28TH NOVEMBER 1905 :

Part of a pamphlet issued following the ?rst annual convention of the ‘National Council’ held in the Rotunda, Dublin on 28 November 1905, the policy of which was proposed by Arthur Griffith (click on pic for clearer image) .

“National self-development secured through the recognition of the
duties and rights of citizenship on the part of the individual, and
with the aid and support of all movements originating from within
Ireland, which, instinct with national tradition, do not look outside
Ireland for the accomplishment of their aims”

– this was the policy outlined at the First National Council Convention, held at the Rotunda, in Dublin, on Tuesday, November 28, 1905, under the presidency of Edward Martyn, at which the programme of the men who later became known as the ‘Sinn Feiners’ was promulgated by Arthur Griffith.

Sinn Féin was founded on November 28, 1905 ,compromised of an amalgamation of Cumann na nGaedheal, the National Council (which was founded in the main to organise protests at the visit of the British King, Edward VII, and included in its ranks Edward Martyn, Séamus McManus and Maud Gonne) and the Dungannon Clubs, a largely IRB-dominated Republican campaign group. Contrary to the perception which has been advanced by some that Sinn Féin in its first years was not Republican in character but rather sought a limited form of Home Rule on the dual monarchist model, Brian O’Higgins, a founding member of Sinn Féin, who took part in the 1916 Rising, and was a member of the First and Second Dáil, remaining a steadfast Republican up to his death in 1962, had this to say in his Wolfe Tone Annual of 1949: “It is often sought to be shown that the organisation set up in 1905 was not Republican in form or spirit, that it only became so in 1917; but this is an erroneous idea, and is not borne out by the truths of history. Anyone who goes to the trouble of reading its brief constitution will see that its object was ‘the re-establishment of the independence of Ireland.’ The Constitution of Sinn Féin in 1905, and certainly the spirit of it, was at least as clearly separatist as was the constitution of Sinn Féin in and after 1917, no matter what private opinion regarding the British Crown may have been held by Arthur Griffith.”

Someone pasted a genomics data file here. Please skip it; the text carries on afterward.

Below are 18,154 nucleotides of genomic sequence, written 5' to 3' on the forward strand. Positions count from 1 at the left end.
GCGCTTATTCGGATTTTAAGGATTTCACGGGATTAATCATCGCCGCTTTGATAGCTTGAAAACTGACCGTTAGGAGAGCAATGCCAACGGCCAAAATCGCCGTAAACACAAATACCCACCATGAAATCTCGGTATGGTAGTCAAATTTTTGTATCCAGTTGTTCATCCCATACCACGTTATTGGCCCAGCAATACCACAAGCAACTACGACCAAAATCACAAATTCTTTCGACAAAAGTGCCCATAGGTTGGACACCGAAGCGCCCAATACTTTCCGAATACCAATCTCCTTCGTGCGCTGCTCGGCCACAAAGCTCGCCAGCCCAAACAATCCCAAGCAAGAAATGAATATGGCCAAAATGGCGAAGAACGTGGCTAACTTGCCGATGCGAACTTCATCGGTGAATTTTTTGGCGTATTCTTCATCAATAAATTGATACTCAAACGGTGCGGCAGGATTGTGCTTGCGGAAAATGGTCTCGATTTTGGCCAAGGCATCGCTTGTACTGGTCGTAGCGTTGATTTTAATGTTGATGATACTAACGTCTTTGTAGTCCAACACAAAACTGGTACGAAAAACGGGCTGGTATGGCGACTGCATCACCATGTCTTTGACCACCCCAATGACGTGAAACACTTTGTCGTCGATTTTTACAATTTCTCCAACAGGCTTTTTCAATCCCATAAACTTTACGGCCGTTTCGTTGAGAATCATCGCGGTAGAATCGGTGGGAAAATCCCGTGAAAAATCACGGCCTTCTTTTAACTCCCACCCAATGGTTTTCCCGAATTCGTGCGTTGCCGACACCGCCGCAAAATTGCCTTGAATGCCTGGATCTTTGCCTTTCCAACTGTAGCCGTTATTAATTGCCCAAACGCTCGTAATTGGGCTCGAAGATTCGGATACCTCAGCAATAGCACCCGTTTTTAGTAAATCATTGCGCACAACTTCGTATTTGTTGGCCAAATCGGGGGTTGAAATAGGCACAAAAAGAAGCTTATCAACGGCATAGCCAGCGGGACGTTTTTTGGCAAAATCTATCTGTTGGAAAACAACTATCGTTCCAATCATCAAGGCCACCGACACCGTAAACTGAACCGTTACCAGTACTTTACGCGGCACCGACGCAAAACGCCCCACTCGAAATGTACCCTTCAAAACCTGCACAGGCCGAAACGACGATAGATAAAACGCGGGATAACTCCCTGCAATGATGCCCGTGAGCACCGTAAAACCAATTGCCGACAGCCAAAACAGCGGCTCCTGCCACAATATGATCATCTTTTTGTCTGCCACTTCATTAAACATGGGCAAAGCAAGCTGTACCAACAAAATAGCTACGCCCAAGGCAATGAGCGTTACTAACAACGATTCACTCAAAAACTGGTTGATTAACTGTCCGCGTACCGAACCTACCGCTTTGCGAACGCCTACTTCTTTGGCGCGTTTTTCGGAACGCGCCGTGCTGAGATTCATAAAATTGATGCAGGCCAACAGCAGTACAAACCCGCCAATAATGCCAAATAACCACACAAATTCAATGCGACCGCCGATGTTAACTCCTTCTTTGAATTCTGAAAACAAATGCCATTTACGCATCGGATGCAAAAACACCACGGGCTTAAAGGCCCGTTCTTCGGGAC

(More here.)

And today – 28th November 2012 – that same organisation , with the same objectives, lives on in the Republican Movement and continues to hold that same steely determination that its Founding Fathers had, a desire for justice for the Irish people and for full political freedom : ‘freedom’ , not just from the British, but from the ‘Free State’ mentality that has all but crushed the Spirit of our people. And our day will come…..


Ireland , 1922 – executed by Free State forces for political postering.

We have written before about this atrocity and we got good feedback from other parties that are interested in the subject matter – we have received notification that on Monday 3rd December 2012 , at 9.35pm , RTE One TV will be broadcasting a documentary on the issue : ‘Eddie Hobbs meets people as they learn about their relatives’ roles in the Civil War, including a Dublin special needs assistant who discovers the story of how his great grand-uncle was killed in one of the conflict’s most disturbing events aged just 16…..’ (From here.)

Although Irish republicans have good reason to shudder anytime the establishment main-stream media attempts to address any issue to do with republicanism (this, for instance , in which republicans blend-in seamlessly with drug pushing scumbags) , it would be hard (if not near impossible) even for RTE to attempt to put an anti-republican ‘spin’ on the events covered by this documentary as the actual facts of what happened, and how and by whom, are too widely known. Still , don’t take my word for that , as it is RTE we’re talking about….

Appropo of nothing in particular, other than it caught my eye at the time….

Susan Boyle – bulging back pockets !

……and, although her voice and choice of songs do nothing for me, they strike a chord (!) with enough people to make it worth her while. I’d give her a ‘standing ovation’ (!) if she spent some of her fortune and hired a new publicist or manager : a recent promotional ‘tweet’ from her camp , in connection with her latest album, ‘back’(!)fired on her and it was for that sceneario , rather than the quality or otherwise of her voice, that she briefly ‘trended’ in cyberspace.
Still, not such a
bummer , maybe, when you’re trying to shift a few extra copies of a new album…..

Thanks for reading,

About 11sixtynine

A mother of three (and a Granny!) and a political activist , living in Dublin , Ireland.
This entry was posted in History/Politics. and tagged , , , , . Bookmark the permalink.